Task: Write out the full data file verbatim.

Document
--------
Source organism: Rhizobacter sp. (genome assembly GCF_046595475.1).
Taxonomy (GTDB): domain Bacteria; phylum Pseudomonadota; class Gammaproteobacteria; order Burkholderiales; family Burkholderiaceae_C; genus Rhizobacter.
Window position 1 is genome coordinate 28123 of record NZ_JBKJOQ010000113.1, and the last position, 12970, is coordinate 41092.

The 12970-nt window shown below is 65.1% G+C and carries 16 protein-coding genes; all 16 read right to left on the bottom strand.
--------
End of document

Source organism: Rhizobacter sp. (genome assembly GCF_046595475.1).
Taxonomy (GTDB): domain Bacteria; phylum Pseudomonadota; class Gammaproteobacteria; order Burkholderiales; family Burkholderiaceae_C; genus Rhizobacter.
Window position 1 is genome coordinate 28123 of record NZ_JBKJOQ010000113.1, and the last position, 12970, is coordinate 41092.

The 12970-nt window shown below is 65.1% G+C and carries 16 protein-coding genes; all 16 read right to left on the bottom strand.